Time for Yzerman to rewrite the ending

Steve Yzerman last wore a Red Wings uniform on May 1, 2006.

It was a playoff game against the Edmonton Oilers, and Yzerman, The Captain, and his Detroit Red Wings had just been eliminated from the Stanley Cup playoffs in the opening round.

Many of us in Detroit still vividly remember the picture of Yzerman leaving the ice for the last time as a player — No. 19 clutching the blade of his hockey stick in his left hand while he solemnly took his last step as a Red Wings player and first step into retirement. A solitary figure who left the game as he played it — in spectacular silence.

Even the rink employees realized the significance of the moment. One reached out to Yzerman for a handshake, but he kept right on walking.

Yzerman never sought or relished the limelight. Despite all his accomplishments, he always considered himself to be a part of a team, not an individual star.

I often asked Yzerman why he always downplayed his achievements, and he always responded the same way, “What do you want me to say?”

I have never been able to answer his question.

We cannot speak for an athlete who’s given us countless memories because all sports fans have are those memories. And Yzerman has given us so many memorable moments, ones you can recall where you were and what you were doing when he was blazing his path to Red Wings lore.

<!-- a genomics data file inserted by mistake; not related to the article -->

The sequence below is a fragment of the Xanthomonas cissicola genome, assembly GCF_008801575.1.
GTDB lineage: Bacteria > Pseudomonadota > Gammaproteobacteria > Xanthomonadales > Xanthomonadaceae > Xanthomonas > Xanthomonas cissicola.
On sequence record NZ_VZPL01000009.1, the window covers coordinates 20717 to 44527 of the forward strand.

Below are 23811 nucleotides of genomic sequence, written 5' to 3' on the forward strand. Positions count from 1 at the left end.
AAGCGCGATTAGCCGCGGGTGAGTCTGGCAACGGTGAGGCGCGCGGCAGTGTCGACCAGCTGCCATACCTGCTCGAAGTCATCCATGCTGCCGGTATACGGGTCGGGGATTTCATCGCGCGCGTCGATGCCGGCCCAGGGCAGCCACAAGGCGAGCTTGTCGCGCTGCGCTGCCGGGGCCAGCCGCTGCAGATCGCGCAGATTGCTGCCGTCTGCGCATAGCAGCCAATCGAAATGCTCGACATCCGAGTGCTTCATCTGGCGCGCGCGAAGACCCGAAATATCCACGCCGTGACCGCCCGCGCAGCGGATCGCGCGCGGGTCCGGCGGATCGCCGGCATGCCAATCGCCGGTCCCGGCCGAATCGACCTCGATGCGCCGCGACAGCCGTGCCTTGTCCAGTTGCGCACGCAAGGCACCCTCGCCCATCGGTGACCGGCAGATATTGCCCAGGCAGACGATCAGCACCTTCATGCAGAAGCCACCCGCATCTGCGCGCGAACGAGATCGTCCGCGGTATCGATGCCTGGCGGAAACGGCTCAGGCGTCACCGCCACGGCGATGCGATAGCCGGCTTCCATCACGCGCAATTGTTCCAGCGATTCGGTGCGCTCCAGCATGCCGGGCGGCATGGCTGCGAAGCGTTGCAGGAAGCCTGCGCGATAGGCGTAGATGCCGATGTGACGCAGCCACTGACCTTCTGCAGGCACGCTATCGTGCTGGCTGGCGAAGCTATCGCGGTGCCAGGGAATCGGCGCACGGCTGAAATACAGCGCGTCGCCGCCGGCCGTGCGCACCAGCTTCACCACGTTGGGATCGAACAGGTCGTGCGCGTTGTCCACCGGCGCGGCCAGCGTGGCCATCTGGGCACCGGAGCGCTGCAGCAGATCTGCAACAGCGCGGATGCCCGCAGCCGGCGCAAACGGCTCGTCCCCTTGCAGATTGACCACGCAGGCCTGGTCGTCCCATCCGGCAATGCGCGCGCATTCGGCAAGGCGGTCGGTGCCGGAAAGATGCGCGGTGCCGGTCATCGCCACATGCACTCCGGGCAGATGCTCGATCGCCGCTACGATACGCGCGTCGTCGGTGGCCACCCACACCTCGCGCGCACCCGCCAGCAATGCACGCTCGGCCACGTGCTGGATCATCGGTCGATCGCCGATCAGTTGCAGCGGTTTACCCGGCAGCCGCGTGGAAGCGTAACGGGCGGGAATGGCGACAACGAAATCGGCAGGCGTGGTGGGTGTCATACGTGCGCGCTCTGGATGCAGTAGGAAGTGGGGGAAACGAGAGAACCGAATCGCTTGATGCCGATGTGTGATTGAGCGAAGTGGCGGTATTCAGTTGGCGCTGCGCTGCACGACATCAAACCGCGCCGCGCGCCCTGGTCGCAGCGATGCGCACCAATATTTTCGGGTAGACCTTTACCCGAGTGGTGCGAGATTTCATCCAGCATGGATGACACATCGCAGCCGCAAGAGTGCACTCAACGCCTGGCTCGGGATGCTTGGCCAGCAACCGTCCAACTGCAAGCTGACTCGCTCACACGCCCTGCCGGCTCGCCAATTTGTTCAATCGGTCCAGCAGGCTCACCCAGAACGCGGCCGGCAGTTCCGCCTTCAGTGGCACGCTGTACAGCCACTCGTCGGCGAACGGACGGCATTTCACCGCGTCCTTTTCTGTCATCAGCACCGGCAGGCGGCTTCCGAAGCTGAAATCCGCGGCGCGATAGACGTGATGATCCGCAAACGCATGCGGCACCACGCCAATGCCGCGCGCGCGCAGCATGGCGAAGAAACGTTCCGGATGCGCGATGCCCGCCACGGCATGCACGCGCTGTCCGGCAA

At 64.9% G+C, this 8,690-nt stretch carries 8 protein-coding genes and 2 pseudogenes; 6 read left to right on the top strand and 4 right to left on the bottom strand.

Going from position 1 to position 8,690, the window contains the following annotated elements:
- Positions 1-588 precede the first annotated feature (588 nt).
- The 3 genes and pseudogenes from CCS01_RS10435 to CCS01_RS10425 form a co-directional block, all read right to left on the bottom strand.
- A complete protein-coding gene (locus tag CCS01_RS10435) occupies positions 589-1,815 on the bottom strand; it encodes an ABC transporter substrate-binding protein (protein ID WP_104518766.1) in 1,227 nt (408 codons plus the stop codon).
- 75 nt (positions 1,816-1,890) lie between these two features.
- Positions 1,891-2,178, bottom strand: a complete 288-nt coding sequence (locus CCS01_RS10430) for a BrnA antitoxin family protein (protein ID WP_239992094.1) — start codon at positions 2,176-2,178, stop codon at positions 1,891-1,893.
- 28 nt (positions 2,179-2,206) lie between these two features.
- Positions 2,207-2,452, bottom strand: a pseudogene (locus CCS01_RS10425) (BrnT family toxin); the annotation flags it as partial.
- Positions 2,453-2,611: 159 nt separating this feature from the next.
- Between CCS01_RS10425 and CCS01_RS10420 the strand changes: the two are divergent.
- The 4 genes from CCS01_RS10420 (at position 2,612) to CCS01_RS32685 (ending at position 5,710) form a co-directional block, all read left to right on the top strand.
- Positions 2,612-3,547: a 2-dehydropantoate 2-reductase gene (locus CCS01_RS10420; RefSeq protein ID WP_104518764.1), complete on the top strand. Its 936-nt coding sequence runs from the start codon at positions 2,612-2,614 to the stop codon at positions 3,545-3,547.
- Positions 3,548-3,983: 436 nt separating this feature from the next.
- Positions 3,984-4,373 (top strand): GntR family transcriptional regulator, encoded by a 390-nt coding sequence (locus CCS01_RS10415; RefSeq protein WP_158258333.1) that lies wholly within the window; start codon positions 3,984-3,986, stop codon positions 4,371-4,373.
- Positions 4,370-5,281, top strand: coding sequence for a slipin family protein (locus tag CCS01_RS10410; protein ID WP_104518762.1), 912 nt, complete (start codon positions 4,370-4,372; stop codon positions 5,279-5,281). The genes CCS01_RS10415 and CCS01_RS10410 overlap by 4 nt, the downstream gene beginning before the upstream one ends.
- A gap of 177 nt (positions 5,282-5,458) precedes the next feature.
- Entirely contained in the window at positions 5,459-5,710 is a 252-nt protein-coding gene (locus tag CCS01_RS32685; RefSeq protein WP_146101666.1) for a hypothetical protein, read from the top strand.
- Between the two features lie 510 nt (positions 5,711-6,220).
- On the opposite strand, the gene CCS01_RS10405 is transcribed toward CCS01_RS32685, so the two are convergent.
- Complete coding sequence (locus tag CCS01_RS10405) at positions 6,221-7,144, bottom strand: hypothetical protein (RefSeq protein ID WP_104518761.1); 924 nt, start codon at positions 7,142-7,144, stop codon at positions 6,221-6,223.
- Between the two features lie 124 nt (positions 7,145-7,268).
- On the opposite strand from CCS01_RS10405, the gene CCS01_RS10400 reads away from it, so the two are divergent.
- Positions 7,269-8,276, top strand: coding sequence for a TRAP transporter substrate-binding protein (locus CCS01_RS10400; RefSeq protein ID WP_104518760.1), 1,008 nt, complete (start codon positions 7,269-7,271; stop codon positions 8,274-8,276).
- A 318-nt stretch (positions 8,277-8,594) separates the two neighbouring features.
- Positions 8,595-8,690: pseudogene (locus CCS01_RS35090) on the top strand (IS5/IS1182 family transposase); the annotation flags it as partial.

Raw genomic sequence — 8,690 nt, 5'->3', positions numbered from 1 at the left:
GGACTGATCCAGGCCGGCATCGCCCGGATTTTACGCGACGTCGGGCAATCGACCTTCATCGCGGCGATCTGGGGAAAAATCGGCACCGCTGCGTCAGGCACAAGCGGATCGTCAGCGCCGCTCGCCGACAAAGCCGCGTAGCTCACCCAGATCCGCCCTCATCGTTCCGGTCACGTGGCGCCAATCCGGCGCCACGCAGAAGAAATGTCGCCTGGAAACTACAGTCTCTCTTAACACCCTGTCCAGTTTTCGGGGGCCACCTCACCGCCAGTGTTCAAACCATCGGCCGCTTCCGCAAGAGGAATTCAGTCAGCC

When he scored 50 goals for the first time, against Buffalo, and injured his knee, I was listening to the game on the radio with my dad.

I was covering the game against Colorado when he scored his 500th career goal, fittingly on Patrick Roy.

For the first two Stanley Cups he won, I was in a cramped radio studio, ready to go on the air for an all-night celebration.

And for the last of the three Cups he captured as a player, I was on the ice, just a few feet away from him as he was presented the grandest trophy in all of sports.

Whether I was a fan, a reporter or part of the Red Wings radio network, Yzerman always left an impression on me, on all of us, that will never be forgotten.

But there’s one memory that needs to be rectified. It’s that image of Yzerman wearing the Detroit colors for the last time. There’s something wrong about Yzerman’s final game being played 1,590.15 miles away from Detroit.

Sure the city, the organization and the fans have honored him plenty since he hung up the skates. He will always be known as The Captain, and his name will be revered forever in the Motor City.

We’ve never properly said goodbye and thank you, though. That’s why, Steve, it’s time to take your last skate in uniform on the ice.

On Dec. 31, 2012, at Comerica Park, with you standing shoulder to shoulder with your Red Wings brethren, soaking up the atmosphere as you’re about to take on the alumni of Detroit’s arch-rival, the dastardly Maple Leafs from Toronto.

For once in your life, Steve, make it about yourself and take a proper bow in the city that will always love No. 19.